Monday, November 17, 2014

Do you have any questions for us?

This is the question I dread, the capstone of the interview, where I am to show (I guess) my interest and enthusiasm for the job/students/school/department, but NOT ask any questions that I could have looked up myself by perusing the department's website.

I always default to some variation on: Tell me about your students. And everybody always says the same thing about their students. And frankly, I have found students to be more or less the same at every school where I've taught. They're diverse. They range in ability. Blah blah blah. I mean, I've never taught anywhere that the undergrads as a whole were just radically better, or worse, or different, than anywhere else.

That stupid question does not seem to have hurt me, so I'm kind of inclined to think that it's just a rote question everyone asks to finish up the interview, but the answer doesn't matter (unless you massively blow it somehow).

So, open discussion here, as first-rounds approacheth: what questions do you have for them?



Anonymous said...

Good God, this is the post I've been waiting for. I never have any questions for them. At least, I never have any that one should ask in an interview. Waiting with bated breath.

Anonymous said...

is it appropriate or recommended to ask any of these (I'm a first time marketer):

what's your campus like?
How many majors do you have?
What do your majors go on to do (law school, grad school, straight to the job market?)
What do your grad students tend to work in?
what courses are popular with your majors (feminist philosophy, logic, etc.)?

Anonymous said...

I once asked about coffee-shops in the city, because I'm a big believer in weekend work in coffee-shops. Didn't get the job. Make of that what you want.

Anonymous said...

What are your favorite and least favorite aspects of your job?

zombie said...

1:40 -- department websites often have info on all/some of those. So, do your homework in advance, and don't ask if the answer is actually on the website.

Anonymous said...

There's a risky question that can be posed productively:

What is your department's vision?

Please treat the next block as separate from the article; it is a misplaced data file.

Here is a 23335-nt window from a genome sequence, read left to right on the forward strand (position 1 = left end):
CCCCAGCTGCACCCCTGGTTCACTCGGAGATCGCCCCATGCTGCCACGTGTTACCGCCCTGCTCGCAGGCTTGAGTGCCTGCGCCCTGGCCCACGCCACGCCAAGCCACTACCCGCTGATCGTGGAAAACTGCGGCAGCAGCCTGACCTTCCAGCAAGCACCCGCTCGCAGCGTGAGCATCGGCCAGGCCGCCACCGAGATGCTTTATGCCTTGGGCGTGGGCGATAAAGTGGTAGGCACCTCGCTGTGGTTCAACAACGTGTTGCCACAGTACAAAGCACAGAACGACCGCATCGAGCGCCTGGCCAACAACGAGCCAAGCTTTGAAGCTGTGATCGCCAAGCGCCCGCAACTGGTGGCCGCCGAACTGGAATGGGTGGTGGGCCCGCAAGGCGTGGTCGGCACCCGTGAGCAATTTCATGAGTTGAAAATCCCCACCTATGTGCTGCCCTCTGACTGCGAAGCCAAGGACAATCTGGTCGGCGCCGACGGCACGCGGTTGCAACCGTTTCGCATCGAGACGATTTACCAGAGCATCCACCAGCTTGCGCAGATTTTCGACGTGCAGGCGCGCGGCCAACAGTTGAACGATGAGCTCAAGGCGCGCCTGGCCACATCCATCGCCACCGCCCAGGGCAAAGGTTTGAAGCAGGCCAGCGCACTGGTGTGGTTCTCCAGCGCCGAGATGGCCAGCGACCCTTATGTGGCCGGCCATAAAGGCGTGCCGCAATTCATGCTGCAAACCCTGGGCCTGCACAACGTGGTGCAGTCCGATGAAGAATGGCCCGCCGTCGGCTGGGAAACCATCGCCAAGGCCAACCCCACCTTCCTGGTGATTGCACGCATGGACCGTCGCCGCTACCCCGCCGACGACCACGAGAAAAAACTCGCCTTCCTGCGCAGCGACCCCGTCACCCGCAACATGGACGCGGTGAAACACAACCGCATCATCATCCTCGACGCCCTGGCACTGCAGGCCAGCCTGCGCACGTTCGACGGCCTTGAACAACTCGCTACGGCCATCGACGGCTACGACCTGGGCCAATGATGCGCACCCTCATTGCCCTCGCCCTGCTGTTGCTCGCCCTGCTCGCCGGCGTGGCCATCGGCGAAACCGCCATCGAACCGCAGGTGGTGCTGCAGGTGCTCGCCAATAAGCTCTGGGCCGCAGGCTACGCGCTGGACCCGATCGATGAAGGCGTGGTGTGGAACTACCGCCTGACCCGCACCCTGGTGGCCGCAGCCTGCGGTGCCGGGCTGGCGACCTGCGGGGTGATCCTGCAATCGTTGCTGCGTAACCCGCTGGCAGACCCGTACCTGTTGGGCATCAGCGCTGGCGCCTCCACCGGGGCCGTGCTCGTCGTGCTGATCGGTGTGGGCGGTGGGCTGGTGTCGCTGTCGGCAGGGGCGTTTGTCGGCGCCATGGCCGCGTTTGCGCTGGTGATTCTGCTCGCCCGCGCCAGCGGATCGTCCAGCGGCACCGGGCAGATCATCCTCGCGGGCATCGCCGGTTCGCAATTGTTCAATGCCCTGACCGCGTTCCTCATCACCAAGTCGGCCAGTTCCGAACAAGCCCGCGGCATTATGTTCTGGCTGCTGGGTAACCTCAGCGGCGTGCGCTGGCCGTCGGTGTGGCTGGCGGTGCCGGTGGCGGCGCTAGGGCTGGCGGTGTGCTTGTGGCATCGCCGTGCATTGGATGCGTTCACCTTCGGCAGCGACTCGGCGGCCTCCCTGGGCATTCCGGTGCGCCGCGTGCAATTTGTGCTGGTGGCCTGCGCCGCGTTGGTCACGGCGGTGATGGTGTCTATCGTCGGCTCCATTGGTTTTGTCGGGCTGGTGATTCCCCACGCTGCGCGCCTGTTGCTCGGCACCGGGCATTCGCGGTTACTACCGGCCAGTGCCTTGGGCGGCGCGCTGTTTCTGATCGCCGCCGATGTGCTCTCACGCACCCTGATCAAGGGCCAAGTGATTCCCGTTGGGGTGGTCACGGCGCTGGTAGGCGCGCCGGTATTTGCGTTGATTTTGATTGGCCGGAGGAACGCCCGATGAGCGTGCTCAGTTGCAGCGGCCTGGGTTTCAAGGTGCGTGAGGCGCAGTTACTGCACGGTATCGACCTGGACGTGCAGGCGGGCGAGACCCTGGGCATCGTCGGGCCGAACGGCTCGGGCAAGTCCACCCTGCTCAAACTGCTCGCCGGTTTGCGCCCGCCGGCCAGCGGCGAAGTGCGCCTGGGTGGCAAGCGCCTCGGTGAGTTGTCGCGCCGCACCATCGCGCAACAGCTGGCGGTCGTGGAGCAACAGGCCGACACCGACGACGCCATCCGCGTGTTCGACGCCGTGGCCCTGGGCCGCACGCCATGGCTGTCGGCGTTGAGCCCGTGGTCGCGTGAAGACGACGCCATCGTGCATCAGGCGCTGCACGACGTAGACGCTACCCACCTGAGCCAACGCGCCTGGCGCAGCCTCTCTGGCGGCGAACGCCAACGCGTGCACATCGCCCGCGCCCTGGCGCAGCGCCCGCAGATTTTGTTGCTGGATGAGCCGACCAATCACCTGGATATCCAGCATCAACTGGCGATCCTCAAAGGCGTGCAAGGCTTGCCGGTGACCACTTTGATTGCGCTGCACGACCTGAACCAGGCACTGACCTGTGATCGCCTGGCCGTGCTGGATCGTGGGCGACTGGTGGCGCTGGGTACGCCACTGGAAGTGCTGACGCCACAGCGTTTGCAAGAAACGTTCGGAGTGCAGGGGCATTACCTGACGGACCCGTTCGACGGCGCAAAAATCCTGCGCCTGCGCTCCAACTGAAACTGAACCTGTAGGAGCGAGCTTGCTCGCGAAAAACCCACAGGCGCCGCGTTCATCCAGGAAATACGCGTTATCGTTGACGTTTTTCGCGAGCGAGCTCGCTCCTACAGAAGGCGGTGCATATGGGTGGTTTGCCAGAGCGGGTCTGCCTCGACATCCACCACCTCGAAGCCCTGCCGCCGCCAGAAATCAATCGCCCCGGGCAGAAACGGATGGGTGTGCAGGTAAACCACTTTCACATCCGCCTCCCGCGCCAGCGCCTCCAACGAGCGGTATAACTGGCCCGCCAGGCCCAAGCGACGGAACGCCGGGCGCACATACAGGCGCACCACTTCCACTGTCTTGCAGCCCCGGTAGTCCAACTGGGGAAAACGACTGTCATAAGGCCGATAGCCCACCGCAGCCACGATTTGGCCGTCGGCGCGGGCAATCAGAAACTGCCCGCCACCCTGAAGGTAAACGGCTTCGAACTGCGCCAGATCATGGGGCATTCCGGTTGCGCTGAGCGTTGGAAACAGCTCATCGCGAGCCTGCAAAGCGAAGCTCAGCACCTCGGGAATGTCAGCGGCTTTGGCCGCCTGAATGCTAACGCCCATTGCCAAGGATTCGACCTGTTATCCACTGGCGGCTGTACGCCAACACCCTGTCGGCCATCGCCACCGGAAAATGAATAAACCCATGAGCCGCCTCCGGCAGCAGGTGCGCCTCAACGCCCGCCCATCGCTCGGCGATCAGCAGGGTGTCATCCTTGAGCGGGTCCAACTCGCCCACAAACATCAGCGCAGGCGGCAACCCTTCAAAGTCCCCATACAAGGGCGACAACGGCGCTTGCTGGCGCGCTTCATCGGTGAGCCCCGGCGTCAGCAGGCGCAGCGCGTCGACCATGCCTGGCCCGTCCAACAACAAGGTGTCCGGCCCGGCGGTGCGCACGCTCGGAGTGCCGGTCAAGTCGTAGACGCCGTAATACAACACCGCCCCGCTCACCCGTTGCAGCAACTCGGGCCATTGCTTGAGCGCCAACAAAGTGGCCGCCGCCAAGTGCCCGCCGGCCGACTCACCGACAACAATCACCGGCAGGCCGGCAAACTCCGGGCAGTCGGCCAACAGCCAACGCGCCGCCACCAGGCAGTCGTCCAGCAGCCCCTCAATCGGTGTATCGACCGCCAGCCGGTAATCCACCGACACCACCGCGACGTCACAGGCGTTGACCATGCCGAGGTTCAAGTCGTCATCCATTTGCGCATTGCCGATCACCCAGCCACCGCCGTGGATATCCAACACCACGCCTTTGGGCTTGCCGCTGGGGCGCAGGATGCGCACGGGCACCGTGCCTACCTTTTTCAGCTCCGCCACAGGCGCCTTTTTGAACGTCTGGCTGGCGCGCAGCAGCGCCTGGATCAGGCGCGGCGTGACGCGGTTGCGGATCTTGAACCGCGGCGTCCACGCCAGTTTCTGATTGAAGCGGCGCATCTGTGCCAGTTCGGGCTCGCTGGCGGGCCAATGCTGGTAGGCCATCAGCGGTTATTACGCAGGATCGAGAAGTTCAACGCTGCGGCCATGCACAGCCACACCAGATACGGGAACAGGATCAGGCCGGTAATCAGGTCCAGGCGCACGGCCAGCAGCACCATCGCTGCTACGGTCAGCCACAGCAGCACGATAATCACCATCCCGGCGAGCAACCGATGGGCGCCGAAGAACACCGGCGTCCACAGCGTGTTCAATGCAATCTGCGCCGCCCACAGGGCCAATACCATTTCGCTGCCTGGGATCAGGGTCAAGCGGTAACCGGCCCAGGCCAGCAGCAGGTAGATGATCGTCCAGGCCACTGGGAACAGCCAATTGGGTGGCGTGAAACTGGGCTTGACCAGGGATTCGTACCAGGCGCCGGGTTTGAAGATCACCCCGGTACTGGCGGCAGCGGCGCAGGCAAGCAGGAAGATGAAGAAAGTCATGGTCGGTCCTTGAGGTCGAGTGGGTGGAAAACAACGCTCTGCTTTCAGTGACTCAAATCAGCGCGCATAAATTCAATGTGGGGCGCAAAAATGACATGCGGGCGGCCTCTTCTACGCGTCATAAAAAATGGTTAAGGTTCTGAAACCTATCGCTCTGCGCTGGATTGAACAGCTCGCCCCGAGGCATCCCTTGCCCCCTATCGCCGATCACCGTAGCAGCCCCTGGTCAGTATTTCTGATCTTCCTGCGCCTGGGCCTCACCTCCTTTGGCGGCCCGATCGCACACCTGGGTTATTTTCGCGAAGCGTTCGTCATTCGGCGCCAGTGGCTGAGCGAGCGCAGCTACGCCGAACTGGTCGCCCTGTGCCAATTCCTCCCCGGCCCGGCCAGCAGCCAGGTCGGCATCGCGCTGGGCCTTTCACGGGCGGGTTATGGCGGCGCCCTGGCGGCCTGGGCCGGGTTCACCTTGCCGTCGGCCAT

(Risky -- many departments just don't have any "vision," and fail to see their plans in this light.)

This translates into:

What sorts of goals are your department trying to achieve?
What kinds of projects or initiatives are faculty or the department as a whole hoping to undertake?
If there was a wish list of things you'd hope the department can accomplish, what would be on it?

zombie said...

I had an interview once for a job that was in one of the most expensive areas of the country, so I asked about the affordability of housing. That question seemed to go over well, as the university had several programs/benefits related to housing for faculty, and the SC bragged about that. (Caveat -- the position ended up being withdrawn, so I can't speak to the actual success of my question.)

Normally though, a fly-out would be where they take you on the real estate tour and talk about housing and the standard of living in the area. I've had people brag to me about the size of their house on those drive-arounds. Which is a little weird.

Anonymous said...

I'm a dumbass and asked, 'Tell me about the culture of your department,' meaning that I just wanted to know in a general and benign way what it was like to work in that particular department. What else were they going to say but that it was collegial and 'very nice'? Then the grad student rep present at the interview proceeded to talk about how they don't get as much time with / feedback from their professors as they'd like, and it just got more awkward from there. No job. Lesson learned. I'm a dumbass.